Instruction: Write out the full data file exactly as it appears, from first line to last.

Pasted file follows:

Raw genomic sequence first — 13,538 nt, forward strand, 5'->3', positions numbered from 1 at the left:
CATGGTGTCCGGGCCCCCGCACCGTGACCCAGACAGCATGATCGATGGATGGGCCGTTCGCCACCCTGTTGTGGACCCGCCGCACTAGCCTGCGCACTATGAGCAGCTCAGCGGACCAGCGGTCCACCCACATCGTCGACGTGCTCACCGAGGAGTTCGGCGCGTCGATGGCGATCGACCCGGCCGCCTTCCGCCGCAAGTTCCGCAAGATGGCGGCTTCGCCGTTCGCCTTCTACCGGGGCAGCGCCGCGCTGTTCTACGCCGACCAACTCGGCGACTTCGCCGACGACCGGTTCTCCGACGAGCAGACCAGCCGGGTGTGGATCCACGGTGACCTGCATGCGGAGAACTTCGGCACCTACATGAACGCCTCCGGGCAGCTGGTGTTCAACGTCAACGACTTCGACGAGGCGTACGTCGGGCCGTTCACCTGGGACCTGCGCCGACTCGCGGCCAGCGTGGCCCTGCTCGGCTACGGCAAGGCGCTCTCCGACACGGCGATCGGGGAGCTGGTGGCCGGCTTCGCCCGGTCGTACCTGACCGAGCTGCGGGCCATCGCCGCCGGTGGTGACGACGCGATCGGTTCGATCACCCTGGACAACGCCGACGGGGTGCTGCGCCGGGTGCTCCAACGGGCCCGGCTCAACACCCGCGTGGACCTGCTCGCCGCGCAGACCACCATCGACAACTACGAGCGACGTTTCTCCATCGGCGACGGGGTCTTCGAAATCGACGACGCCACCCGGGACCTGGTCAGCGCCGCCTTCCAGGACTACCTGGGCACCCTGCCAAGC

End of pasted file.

Raw genomic sequence first — 13,538 nt, forward strand, 5'->3', positions numbered from 1 at the left:
CATGGTGTCCGGGCCCCCGCACCGTGACCCAGACAGCATGATCGATGGATGGGCCGTTCGCCACCCTGTTGTGGACCCGCCGCACTAGCCTGCGCACTATGAGCAGCTCAGCGGACCAGCGGTCCACCCACATCGTCGACGTGCTCACCGAGGAGTTCGGCGCGTCGATGGCGATCGACCCGGCCGCCTTCCGCCGCAAGTTCCGCAAGATGGCGGCTTCGCCGTTCGCCTTCTACCGGGGCAGCGCCGCGCTGTTCTACGCCGACCAACTCGGCGACTTCGCCGACGACCGGTTCTCCGACGAGCAGACCAGCCGGGTGTGGATCCACGGTGACCTGCATGCGGAGAACTTCGGCACCTACATGAACGCCTCCGGGCAGCTGGTGTTCAACGTCAACGACTTCGACGAGGCGTACGTCGGGCCGTTCACCTGGGACCTGCGCCGACTCGCGGCCAGCGTGGCCCTGCTCGGCTACGGCAAGGCGCTCTCCGACACGGCGATCGGGGAGCTGGTGGCCGGCTTCGCCCGGTCGTACCTGACCGAGCTGCGGGCCATCGCCGCCGGTGGTGACGACGCGATCGGTTCGATCACCCTGGACAACGCCGACGGGGTGCTGCGCCGGGTGCTCCAACGGGCCCGGCTCAACACCCGCGTGGACCTGCTCGCCGCGCAGACCACCATCGACAACTACGAGCGACGTTTCTCCATCGGCGACGGGGTCTTCGAAATCGACGACGCCACCCGGGACCTGGTCAGCGCCGCCTTCCAGGACTACCTGGGCACCCTGCCAAGC